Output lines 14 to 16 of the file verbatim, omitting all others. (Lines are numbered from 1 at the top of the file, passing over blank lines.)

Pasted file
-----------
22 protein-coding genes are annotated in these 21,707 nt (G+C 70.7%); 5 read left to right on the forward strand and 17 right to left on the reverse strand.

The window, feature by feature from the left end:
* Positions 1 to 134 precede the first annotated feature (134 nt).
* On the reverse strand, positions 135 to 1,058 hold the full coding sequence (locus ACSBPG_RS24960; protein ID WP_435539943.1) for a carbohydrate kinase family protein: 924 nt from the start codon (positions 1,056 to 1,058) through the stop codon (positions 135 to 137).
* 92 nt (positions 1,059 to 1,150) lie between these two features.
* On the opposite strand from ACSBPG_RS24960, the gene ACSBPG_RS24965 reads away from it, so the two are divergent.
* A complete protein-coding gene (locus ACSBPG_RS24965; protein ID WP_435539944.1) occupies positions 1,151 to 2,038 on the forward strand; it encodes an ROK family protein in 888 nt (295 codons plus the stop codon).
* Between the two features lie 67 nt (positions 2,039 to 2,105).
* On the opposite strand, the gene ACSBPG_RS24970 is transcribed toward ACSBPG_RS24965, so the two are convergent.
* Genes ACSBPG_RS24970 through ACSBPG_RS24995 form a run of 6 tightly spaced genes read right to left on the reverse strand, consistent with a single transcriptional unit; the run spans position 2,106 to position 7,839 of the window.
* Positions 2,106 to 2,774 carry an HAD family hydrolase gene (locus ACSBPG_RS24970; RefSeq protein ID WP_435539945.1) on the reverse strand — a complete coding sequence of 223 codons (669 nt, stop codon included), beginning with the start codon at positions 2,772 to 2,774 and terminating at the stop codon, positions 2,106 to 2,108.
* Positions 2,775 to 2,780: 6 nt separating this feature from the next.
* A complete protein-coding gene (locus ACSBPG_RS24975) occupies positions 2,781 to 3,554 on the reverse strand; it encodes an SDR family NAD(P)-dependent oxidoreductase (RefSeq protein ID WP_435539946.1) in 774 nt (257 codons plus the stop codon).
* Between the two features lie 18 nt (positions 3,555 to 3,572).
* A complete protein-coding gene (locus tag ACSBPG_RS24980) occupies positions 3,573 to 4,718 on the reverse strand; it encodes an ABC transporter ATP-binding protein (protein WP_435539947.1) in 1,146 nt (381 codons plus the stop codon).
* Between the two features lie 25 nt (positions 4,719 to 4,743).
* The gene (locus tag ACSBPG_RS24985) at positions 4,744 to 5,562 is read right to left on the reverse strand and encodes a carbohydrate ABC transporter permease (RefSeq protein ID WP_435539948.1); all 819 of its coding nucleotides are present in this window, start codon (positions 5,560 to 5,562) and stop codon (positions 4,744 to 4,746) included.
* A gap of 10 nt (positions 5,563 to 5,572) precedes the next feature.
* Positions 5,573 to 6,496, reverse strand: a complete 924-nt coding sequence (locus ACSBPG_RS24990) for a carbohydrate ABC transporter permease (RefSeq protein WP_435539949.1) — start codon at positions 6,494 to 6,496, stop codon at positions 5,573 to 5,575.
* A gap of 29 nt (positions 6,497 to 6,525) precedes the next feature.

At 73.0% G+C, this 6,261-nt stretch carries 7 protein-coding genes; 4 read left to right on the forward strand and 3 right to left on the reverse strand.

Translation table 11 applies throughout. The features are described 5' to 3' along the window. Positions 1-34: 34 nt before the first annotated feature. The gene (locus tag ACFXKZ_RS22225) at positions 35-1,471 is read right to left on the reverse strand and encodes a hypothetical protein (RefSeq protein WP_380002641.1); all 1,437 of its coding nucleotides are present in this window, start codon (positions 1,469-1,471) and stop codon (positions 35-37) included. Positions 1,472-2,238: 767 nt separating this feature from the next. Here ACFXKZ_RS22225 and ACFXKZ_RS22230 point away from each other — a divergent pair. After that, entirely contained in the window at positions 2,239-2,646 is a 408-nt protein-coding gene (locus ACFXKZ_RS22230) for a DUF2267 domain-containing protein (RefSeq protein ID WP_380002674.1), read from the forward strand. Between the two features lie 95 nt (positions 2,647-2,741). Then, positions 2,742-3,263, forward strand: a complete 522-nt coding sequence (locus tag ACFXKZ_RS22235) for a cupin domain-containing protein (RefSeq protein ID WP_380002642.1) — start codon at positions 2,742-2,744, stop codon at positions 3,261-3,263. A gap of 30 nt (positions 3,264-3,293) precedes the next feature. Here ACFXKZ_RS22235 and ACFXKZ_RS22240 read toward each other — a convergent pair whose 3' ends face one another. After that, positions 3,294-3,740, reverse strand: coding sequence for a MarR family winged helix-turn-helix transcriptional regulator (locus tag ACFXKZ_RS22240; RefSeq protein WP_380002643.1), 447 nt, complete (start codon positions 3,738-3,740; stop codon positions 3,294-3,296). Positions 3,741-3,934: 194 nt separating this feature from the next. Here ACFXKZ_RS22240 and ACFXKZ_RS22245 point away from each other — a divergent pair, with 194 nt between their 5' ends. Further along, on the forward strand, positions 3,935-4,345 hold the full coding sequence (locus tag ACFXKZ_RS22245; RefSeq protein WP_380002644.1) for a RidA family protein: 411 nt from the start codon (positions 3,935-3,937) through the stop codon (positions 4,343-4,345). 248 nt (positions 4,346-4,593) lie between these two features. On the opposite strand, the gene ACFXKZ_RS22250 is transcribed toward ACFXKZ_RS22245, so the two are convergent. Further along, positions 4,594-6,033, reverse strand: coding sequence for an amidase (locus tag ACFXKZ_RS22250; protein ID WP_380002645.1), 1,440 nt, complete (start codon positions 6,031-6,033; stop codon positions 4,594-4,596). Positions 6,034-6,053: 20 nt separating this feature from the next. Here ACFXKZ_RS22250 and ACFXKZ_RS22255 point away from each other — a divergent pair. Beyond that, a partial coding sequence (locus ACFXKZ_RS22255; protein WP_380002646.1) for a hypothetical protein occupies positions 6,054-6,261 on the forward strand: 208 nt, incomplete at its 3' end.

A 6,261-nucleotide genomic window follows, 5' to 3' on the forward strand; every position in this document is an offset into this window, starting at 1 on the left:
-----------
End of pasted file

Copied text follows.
* Between the two features lie 18 nt (positions 3,555 to 3,572).
* A complete protein-coding gene (locus tag ACSBPG_RS24980) occupies positions 3,573 to 4,718 on the reverse strand; it encodes an ABC transporter ATP-binding protein (protein WP_435539947.1) in 1,146 nt (381 codons plus the stop codon).
* Between the two features lie 25 nt (positions 4,719 to 4,743).